In the Kaizen value system of TI we are devoted to continual personal improvement. In each practice we are inspired to pursue some piece of improvement in our swimming, and in our self.

Drew carefully working on the timing of his switch point - at our open-water camp in Kaş Turkey.

Drew is carefully working on the shape and timing of his switch point at our open-water camp in Kaş, Turkey, June 2014.

But, you and I live a real life in a real world. So often circumstances come up that seem to hinder our progress from day to day – illness, urgent appointments, change of season, lack of sleep or energy, unexpected change in pool schedule or conditions, distraction toward other problems in life, etc. These things can really make it hard on a swimmer to make consistent progress toward a specific performance goal.

In our traditional mindset we had only one way to measure improvement: did I go faster today than yesterday? But absolute speed ability is dependent on so many thing outside the control of our body and mind, not just inside, that it is an inappropriately narrow-minded way to measure progress, if it is the only one.

So then the traditional mindset tacks on one more measurement to cover that short-coming: Did I go harder today than yesterday? Did I show grit? Grit is noble when it actually converts into perseverance through hardships-that-matter. But it is stupid to grit my way through a hardship that doesn’t get me anywhere important. That is how I (at one time, long ago) and so many countless others got seriously injured or burned-out on swimming.

[I have a good friend who defended his position against me once: “Mat, some of us actually want to spend that hour to feel totally wasted at the end of the workout!” OK, I conceded room for that preference. But, as dedicated of an athlete as he is (a runner and multi-sport enthusiast for 25 years), he never gets faster in the water, and he doesn’t feel any value from swimming unless it produces that exhausted result. Each to his own- I accept this. But how many more years will that approach work for him?]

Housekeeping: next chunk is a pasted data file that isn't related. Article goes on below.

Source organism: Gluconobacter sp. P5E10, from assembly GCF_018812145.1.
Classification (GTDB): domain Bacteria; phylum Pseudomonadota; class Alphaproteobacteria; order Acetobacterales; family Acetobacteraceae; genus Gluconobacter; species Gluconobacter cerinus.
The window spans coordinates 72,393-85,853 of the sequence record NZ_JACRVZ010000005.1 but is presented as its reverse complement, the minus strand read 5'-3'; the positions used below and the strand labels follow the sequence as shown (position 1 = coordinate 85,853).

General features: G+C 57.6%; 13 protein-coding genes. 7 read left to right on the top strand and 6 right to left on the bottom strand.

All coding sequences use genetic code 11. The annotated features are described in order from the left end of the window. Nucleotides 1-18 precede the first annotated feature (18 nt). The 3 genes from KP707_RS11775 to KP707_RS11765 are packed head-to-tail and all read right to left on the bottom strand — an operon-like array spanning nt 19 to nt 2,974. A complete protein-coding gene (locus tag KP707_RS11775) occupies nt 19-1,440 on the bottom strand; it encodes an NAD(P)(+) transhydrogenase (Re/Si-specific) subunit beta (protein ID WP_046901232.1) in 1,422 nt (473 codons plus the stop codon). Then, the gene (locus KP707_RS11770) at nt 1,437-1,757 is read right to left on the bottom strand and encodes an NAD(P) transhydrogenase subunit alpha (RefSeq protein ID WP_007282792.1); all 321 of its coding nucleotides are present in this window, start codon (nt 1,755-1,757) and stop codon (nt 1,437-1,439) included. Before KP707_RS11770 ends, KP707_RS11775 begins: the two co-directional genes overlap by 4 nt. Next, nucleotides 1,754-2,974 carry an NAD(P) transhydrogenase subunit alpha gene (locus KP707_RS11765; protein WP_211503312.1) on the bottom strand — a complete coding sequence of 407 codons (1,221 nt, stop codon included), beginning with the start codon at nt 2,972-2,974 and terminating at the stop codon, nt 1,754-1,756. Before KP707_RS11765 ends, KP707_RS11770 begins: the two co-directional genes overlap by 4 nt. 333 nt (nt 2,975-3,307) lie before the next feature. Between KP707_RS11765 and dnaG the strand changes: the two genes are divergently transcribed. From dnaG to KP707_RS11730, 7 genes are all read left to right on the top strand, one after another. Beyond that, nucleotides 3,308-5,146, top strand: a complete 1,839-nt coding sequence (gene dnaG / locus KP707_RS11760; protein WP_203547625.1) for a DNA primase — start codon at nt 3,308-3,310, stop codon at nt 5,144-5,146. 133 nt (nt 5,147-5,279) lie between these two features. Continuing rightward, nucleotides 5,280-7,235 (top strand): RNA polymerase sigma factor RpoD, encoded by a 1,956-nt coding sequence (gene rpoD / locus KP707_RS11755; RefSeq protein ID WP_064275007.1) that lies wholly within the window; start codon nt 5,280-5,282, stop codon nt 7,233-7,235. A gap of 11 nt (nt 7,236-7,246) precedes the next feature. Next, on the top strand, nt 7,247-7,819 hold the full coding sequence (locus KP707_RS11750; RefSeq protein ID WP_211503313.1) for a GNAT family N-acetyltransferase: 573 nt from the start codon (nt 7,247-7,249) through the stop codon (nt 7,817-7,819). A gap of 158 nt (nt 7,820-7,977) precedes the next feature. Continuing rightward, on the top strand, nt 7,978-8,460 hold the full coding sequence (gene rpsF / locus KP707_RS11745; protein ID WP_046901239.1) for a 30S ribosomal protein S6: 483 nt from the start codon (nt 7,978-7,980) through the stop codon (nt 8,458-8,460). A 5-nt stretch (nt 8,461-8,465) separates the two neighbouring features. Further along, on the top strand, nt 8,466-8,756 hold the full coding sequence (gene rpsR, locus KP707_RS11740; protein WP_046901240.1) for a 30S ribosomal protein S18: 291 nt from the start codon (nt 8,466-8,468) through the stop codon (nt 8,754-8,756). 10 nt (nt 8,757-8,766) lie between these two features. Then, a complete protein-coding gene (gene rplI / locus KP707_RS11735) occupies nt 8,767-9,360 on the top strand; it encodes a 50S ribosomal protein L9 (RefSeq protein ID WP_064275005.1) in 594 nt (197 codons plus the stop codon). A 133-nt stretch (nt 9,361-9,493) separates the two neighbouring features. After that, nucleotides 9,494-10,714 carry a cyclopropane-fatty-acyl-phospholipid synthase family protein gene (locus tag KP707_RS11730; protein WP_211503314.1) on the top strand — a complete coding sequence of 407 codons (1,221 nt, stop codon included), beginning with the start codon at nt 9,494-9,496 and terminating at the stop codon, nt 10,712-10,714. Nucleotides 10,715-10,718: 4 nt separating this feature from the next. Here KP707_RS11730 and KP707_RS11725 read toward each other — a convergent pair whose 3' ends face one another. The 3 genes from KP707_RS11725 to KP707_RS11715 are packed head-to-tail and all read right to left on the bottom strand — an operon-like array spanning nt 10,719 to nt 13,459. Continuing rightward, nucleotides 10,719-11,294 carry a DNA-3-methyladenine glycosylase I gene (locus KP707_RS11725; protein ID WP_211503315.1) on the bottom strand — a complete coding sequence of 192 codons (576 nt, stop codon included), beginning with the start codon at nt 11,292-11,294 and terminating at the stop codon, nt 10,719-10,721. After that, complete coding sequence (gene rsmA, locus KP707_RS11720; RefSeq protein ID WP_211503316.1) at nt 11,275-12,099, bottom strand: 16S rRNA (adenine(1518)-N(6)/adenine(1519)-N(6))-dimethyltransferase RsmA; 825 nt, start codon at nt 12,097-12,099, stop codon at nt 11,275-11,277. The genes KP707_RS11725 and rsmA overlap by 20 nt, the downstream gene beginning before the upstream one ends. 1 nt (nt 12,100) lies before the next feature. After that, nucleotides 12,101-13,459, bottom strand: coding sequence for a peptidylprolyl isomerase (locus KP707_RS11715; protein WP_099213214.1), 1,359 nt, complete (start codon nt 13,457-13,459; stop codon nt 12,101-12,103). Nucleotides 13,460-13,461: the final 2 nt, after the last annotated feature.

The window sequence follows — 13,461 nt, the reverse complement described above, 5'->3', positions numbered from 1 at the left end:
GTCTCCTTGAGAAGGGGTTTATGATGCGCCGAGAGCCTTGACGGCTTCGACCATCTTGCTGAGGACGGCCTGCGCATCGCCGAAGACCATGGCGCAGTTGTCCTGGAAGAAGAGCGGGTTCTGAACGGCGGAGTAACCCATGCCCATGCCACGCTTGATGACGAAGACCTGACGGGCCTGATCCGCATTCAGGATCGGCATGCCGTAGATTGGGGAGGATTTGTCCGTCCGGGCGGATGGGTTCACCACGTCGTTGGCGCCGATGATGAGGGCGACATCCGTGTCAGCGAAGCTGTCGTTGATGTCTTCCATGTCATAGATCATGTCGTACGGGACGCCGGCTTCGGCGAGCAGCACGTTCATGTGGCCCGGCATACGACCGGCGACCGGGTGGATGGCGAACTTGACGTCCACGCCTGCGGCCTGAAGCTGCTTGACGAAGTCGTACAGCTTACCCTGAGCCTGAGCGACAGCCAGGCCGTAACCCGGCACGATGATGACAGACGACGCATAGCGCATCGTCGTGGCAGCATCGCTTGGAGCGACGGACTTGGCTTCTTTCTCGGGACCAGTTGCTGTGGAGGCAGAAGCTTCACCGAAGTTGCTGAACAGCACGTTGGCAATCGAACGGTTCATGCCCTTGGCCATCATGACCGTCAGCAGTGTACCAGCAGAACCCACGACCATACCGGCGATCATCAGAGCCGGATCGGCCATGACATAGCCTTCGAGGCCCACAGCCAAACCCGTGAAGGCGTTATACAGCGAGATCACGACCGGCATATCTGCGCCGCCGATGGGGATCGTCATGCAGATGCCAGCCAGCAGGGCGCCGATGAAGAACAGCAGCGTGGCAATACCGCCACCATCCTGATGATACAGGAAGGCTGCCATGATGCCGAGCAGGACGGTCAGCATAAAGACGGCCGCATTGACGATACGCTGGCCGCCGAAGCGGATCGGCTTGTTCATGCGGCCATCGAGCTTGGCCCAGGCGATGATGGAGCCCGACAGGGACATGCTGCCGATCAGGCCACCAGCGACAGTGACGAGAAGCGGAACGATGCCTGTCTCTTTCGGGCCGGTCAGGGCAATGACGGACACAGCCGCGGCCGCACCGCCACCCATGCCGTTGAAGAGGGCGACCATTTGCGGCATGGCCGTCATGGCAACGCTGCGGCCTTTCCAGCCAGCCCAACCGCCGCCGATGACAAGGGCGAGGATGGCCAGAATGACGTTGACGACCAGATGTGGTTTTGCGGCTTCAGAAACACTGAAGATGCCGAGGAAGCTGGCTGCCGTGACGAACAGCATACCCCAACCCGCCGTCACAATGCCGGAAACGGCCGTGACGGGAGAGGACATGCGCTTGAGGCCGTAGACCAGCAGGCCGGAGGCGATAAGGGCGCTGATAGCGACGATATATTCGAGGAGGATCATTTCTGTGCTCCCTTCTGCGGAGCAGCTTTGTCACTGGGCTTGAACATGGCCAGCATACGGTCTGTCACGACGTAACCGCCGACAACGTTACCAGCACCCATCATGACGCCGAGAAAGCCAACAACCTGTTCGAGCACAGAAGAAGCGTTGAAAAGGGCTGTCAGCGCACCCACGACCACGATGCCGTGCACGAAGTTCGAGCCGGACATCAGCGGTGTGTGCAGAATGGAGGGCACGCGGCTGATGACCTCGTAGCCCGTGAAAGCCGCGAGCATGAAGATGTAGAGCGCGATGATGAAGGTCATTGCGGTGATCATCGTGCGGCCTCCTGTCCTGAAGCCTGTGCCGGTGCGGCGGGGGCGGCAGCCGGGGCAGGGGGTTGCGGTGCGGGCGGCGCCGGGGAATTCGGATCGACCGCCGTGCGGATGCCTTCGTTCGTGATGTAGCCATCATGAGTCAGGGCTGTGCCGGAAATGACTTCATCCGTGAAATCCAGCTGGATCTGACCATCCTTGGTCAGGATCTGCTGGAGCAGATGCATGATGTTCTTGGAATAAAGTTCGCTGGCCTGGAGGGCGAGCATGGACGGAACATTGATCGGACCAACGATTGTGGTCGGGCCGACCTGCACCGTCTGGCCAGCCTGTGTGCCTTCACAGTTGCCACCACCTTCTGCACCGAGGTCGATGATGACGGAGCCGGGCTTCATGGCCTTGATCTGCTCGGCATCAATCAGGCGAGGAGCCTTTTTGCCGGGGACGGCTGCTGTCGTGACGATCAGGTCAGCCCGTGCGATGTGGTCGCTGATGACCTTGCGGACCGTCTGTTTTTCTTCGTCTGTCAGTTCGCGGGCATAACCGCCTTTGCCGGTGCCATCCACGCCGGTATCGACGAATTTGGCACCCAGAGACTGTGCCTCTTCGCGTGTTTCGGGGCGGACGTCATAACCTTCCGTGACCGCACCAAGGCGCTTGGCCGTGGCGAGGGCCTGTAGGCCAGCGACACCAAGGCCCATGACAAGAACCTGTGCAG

It is not hard to prove that swimming better comes from higher quality practice, not from higher quantity or higher intensity practice (though quality will enlist quantity or intensity to its cause).

But this is already well understood in our community of TI practitioners – that is why you and I and many others are a part of it.

We recognize these measurements of objective skill improvement:

  1. Improved ability to control Stroke Length (or SPL).
  2. Improved ability to control Tempo in relation to SPL.
  3. Improved ability to control Pace (which is the ability to control energy expenditure).
  4. Improved ability to handlelonger Distance/Durations of un-interrupted swimming.
  5. Lower need for Rest, or better integration of ‘active rest’ into the continuous swim

Then there are ‘subjective’ skill measurements (measurement using my own senses) that are just as important – I might argue (not today) that these are even more important than the objective measurements because they reveal the quality of the foundation inside of us, upon which speed is built.

I could break it down into these three categories:

  1.  Improving my neuro-muscular control over the physical factors that create speed.
  2.  Improving my understanding and awareness of finer details (problems and solutions) in each of those factors.
  3.  Improving my positive motivation for continuing deep practice on that awareness and control.

Here are some ways I can measure improvement today in the pool, even if I can’t swim faster or swim harder than I did yesterday. (I am sure we could add many more to this list, but it will get you started thinking of your own):